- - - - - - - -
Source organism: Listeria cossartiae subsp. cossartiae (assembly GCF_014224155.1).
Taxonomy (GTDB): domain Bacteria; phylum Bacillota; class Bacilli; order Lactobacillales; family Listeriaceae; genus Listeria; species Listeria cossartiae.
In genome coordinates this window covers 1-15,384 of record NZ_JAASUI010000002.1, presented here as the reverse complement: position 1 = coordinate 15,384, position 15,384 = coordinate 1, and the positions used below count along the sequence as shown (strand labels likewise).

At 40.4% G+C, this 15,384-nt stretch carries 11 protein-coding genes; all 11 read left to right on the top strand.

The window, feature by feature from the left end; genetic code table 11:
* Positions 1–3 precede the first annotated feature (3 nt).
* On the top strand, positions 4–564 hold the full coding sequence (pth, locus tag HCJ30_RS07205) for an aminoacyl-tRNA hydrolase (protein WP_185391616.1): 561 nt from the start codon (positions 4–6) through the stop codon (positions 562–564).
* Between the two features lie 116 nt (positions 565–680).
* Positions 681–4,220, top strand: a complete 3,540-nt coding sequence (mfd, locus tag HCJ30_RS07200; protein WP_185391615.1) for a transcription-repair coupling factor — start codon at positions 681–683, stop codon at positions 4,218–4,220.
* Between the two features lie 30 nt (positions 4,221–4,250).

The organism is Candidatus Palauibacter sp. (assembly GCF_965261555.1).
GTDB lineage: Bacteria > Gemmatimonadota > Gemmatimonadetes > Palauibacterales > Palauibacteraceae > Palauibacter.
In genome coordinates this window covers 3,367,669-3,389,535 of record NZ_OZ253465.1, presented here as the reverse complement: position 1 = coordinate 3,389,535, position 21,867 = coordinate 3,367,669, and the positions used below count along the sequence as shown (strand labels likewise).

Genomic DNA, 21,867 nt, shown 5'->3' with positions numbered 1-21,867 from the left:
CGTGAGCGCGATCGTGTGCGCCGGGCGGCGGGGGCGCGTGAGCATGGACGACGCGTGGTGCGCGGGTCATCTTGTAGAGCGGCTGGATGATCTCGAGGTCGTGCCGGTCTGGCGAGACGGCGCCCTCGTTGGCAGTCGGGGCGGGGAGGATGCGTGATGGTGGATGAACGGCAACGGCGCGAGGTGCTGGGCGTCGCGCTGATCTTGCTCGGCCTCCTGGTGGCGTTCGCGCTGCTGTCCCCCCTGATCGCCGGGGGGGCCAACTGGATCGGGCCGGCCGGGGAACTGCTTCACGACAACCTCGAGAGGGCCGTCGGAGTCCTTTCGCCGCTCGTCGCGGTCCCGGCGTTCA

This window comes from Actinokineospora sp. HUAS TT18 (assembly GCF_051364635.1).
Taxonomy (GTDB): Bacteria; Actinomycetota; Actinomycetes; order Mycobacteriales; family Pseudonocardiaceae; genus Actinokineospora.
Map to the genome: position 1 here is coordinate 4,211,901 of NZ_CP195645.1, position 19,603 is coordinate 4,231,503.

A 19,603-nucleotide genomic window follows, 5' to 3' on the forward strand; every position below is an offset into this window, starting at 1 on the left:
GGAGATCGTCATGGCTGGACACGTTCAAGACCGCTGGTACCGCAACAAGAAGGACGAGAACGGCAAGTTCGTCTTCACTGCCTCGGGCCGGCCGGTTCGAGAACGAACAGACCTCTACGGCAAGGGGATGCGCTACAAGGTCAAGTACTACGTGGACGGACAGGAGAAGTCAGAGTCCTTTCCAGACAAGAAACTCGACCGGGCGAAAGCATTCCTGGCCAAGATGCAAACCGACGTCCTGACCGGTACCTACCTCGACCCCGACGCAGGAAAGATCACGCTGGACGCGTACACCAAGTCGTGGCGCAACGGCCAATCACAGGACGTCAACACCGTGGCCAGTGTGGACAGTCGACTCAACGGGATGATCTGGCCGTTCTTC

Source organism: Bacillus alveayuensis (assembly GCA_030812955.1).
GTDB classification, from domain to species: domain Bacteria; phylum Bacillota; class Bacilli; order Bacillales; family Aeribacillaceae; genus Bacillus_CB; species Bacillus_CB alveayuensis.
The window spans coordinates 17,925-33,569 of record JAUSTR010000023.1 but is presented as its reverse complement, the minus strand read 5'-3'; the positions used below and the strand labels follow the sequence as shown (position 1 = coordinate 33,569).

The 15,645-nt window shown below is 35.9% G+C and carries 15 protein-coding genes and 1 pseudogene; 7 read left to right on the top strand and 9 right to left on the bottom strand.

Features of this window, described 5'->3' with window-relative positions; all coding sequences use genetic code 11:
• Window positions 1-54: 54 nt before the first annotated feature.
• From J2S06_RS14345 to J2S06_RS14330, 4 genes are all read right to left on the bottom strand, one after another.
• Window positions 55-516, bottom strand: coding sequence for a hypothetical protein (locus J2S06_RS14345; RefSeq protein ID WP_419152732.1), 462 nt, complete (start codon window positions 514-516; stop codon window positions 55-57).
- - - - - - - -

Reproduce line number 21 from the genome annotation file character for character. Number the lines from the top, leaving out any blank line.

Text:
Source organism: Bacillus alveayuensis (assembly GCA_030812955.1).